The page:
Some lenders allow you to divide the total cash balance in an asset account by a lender-chosen time period and use the result for qualifying income. This is known as an asset depletion loan. For example, a $200,000 savings balance may be converted into $833.33 of extra monthly qualifying income with a typical 20-year asset depletion loan term.


Non-QM loans may be a good choice for investors who own more than 10 financed investment properties — the limit for most conventional lenders. Other non-QM lenders offer debt-service coverage ratio loans for real estate investors. If the rent on the new home covers the monthly payment, you don’t need other income to qualify.


You may be eligible for a non-QM loan one day after completing a bankruptcy or foreclosure. You typically need to wait two to seven years after a significant credit event for standard loan programs.


A foreign national is a citizen of another country who lives in the U.S. for brief periods for work or vacation. Non-QM loans for foreign nationals may not require proof of U.S. income, credit or a Social Security number.


Sporadic income-earners may benefit from an interest-only loan that allows for a lower payment option during times of the year when they earn less. One caveat: Your payment could increase after the interest-only period ends, making the loan harder to repay.

Qualified vs. non-qualified mortgages

If you’re trying to decide between a qualified mortgage and a non-QM mortgage, the table below gives you a side-by-side comparison of the standard features.

Loan featureQM mortgageNon-QM mortgage
Down paymentAs low as 0%Typically 20% or more
Debt-to-income (DTI) ratioTypically capped at 50%Not required on some programs
Asset depletionNot allowedMay be allowed
Income documentationFiled tax documentsMay allow bank statements instead
Credit historyNo bankruptcy or foreclosure within last two to seven yearsOne day out of bankruptcy of foreclosure programs allowed
Financed property limits10 for conventionalNo limit programs available

Non-QM loan underwriting

There are no uniform underwriting standards for non-QM loans, and lenders tend to specialize in certain types of non-QM products. Interest rates and loan terms may vary widely from lender to lender. Data compiled by CoreLogic in the first three months of 2022 found the following common credit characteristics of closed non-QM loans:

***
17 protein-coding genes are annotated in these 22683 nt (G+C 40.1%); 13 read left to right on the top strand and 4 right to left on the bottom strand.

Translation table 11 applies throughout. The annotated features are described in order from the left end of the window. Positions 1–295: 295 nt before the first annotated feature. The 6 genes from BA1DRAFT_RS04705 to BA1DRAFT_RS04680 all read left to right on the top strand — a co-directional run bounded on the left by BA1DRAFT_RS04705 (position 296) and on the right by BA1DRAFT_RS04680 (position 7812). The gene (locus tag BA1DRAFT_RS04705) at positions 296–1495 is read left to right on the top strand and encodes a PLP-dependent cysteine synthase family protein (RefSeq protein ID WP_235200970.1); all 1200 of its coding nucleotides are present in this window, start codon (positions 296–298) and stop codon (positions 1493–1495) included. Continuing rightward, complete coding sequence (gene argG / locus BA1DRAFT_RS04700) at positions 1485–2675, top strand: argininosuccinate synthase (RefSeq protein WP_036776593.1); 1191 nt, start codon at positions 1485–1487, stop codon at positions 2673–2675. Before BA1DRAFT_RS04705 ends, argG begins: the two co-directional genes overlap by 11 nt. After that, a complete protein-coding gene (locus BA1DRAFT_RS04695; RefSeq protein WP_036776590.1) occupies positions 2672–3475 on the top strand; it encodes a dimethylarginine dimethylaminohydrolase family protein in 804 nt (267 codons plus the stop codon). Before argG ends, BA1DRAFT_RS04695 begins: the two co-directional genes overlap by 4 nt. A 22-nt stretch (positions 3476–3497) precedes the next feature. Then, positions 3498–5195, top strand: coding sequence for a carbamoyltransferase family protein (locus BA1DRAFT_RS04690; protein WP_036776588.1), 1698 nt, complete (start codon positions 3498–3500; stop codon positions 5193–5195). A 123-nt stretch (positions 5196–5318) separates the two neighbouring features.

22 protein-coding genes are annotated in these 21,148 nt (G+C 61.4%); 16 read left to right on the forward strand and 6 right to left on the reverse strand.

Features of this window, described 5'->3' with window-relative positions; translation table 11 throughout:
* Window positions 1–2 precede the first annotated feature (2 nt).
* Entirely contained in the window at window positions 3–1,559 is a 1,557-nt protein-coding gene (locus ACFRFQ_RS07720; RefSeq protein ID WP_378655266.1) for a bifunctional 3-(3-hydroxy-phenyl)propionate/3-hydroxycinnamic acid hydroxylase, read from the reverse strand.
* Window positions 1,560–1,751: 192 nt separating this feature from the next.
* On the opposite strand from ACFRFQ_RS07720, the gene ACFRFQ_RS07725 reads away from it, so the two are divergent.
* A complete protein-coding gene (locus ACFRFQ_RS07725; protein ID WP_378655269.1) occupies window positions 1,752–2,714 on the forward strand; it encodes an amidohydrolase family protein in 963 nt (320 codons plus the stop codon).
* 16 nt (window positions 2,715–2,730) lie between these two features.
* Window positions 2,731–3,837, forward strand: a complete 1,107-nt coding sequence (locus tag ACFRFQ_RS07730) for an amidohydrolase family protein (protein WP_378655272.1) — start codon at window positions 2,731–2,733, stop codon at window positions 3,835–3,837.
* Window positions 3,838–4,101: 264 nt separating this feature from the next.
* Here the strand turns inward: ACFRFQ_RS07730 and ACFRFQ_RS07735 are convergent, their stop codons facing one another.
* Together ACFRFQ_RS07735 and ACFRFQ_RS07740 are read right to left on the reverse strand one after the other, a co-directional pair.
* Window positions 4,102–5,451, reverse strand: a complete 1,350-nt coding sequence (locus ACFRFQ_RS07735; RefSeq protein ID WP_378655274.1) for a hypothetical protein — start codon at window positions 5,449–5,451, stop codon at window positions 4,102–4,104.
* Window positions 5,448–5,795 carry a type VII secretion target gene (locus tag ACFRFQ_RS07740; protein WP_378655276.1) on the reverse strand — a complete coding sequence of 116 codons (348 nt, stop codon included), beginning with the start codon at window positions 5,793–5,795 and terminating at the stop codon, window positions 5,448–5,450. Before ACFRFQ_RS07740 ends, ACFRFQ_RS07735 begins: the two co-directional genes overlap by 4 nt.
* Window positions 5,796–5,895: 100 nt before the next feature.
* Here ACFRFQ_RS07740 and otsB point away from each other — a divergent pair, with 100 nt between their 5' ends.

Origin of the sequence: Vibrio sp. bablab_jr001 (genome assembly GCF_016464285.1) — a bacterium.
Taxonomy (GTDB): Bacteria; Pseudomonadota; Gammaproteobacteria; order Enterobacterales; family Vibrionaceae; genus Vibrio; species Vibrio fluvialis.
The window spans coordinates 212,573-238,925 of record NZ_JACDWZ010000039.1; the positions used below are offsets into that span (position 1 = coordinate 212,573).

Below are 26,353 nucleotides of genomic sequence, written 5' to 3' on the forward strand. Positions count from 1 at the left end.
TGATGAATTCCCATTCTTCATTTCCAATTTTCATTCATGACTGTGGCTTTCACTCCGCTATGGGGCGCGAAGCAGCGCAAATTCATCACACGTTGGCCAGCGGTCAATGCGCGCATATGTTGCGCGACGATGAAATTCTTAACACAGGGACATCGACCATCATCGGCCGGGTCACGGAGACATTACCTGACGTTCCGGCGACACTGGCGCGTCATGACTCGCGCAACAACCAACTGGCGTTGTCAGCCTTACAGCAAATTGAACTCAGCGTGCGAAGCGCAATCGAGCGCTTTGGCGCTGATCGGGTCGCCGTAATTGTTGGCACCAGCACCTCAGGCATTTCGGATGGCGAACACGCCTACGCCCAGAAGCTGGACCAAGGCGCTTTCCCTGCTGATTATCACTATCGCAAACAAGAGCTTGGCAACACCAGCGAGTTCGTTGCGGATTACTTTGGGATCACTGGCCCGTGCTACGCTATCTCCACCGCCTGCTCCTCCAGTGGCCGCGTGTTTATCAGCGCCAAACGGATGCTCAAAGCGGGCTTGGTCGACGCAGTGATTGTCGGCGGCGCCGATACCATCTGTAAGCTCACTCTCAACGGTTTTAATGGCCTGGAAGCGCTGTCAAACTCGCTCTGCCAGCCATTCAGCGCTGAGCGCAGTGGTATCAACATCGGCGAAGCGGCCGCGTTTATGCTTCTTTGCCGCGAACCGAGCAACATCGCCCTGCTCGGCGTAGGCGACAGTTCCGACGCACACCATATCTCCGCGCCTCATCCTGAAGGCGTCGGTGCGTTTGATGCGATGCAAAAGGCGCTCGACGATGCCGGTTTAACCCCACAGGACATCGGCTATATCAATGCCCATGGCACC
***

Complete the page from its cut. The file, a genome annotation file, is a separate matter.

• The average credit score was 771
  • The average down payment was 24%
  • The average DTI ratio for non-QM homebuyers was 37%

Moreover, CoreLogic’s analysis revealed the top three reasons borrowers chose non-QM loans:

  1. More flexible documentation requirements
  2. Higher DTI ratio limits
  3. Option for interest-only payments

How to avoid needing a non-QM loan

Try some of these steps to improve your chances of qualifying for a qualified mortgage, such as:

BOOST YOUR CREDIT SCORE:Pay your bills on time, and pay off credit card balances each month to help improve your credit score.

FIND A COSIGNER:If have a relative or friend willing to cosign on a mortgage with you, their income may help you meet traditional loan DTI ratio requirements.

PUT MORE MONEY DOWN:A higher down payment equals a lower loan amount and monthly payment, which may help you qualify for a standard mortgage.

GET A SIDE HUSTLE:If you can document continuous income from a second or part-time job for the past two years, it may also count toward your qualifying income.

BUY A MULTI-UNIT HOME AND QUALIFY WITH RENTAL INCOME:If you want to live in a two- to four-unit home, the rent from the other units may help you qualify for a mortgage. Even better: Some programs let you buy a multi-unit home with a down payment as low as 3.5%.